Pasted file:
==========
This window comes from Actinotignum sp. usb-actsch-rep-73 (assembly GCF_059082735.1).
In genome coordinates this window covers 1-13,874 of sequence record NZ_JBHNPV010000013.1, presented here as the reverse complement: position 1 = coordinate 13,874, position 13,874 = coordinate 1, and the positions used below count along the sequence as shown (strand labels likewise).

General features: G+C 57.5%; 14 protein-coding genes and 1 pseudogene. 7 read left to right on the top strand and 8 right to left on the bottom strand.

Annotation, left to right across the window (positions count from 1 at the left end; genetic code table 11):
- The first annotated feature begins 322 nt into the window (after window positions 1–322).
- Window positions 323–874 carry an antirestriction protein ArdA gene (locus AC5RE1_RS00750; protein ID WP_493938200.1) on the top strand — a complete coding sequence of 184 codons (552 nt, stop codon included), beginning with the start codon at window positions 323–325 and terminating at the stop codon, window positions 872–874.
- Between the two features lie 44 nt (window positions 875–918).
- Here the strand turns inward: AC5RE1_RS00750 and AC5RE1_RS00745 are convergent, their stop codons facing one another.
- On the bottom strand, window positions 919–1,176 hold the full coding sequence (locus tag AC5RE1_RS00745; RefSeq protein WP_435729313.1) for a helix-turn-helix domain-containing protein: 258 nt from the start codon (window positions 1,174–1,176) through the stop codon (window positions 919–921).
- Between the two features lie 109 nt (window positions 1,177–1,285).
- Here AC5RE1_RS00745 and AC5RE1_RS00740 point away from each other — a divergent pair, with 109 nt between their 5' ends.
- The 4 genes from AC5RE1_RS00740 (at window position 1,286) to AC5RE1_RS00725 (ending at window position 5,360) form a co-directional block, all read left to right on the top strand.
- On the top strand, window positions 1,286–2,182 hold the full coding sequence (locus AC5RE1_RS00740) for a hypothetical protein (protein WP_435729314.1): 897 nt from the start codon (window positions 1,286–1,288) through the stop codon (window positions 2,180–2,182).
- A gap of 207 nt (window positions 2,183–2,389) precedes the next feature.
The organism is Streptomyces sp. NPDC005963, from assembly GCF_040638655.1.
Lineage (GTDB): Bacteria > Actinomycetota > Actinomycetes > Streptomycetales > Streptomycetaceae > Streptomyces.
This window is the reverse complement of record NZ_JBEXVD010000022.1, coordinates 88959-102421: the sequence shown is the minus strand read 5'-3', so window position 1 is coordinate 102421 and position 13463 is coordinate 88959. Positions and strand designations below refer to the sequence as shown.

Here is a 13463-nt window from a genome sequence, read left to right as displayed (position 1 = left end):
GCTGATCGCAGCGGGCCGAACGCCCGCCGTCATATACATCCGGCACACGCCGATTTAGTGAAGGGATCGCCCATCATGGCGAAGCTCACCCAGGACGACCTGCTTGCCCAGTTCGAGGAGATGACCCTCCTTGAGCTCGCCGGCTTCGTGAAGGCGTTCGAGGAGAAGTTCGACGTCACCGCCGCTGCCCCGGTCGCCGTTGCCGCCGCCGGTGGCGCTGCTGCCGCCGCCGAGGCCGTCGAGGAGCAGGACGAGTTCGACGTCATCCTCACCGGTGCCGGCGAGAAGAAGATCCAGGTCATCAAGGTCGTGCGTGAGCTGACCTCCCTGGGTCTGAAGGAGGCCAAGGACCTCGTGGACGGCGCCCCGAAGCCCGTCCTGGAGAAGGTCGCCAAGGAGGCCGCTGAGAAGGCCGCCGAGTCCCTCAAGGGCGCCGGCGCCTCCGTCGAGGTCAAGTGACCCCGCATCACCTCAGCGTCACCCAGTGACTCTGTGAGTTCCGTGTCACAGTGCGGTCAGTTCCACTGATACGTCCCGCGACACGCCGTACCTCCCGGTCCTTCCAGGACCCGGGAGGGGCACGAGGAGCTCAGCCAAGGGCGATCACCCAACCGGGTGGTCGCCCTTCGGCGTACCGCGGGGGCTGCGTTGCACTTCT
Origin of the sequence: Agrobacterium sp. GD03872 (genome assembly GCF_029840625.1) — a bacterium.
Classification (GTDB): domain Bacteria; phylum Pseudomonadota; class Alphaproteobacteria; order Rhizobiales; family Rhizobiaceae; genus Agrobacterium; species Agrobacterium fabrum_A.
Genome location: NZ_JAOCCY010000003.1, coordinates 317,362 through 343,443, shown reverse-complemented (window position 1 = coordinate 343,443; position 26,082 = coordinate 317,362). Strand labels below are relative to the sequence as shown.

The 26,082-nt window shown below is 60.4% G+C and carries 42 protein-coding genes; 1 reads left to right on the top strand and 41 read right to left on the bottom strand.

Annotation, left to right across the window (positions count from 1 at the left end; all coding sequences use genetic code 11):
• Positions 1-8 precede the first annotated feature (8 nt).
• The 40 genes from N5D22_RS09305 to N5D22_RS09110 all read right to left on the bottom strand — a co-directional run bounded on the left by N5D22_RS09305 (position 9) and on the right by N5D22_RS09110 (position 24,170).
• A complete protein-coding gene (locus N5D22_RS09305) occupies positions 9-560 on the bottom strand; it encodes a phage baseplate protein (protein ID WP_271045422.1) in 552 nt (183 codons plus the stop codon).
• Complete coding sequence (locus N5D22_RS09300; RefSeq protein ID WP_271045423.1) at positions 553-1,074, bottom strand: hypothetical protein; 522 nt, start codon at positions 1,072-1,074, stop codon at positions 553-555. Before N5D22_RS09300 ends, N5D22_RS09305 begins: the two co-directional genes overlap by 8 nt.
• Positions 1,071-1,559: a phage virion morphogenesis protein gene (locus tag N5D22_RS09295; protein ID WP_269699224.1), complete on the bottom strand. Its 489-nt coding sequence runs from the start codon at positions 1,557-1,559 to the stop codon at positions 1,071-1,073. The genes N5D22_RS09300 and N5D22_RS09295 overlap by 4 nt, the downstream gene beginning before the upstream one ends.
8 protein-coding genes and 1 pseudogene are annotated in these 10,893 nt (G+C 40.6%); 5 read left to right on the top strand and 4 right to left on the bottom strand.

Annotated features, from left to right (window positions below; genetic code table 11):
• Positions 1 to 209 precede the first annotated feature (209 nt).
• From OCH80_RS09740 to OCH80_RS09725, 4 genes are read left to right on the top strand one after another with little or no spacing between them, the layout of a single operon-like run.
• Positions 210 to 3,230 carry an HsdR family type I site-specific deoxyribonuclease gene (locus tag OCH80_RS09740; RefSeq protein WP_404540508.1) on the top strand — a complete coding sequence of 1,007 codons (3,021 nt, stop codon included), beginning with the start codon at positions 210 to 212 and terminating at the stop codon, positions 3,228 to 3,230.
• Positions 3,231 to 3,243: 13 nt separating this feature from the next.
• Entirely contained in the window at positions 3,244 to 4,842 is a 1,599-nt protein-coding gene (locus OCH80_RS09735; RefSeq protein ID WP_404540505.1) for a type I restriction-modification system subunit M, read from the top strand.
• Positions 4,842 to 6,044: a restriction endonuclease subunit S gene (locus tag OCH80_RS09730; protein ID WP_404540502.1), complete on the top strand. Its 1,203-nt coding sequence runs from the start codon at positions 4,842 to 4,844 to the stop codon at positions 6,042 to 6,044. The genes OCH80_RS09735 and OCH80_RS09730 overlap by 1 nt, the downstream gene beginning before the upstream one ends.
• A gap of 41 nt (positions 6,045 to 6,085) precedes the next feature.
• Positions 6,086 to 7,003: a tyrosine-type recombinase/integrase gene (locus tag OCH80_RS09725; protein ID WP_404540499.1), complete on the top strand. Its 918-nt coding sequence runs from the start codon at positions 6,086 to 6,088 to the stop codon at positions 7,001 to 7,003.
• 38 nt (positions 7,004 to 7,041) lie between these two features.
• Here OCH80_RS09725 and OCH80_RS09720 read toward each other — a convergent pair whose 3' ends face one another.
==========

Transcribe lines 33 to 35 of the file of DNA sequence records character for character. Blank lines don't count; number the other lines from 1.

• From OCH80_RS09740 to OCH80_RS09725, 4 genes are read left to right on the top strand one after another with little or no spacing between them, the layout of a single operon-like run.
• Positions 210 to 3,230 carry an HsdR family type I site-specific deoxyribonuclease gene (locus tag OCH80_RS09740; RefSeq protein WP_404540508.1) on the top strand — a complete coding sequence of 1,007 codons (3,021 nt, stop codon included), beginning with the start codon at positions 210 to 212 and terminating at the stop codon, positions 3,228 to 3,230.
• Positions 3,231 to 3,243: 13 nt separating this feature from the next.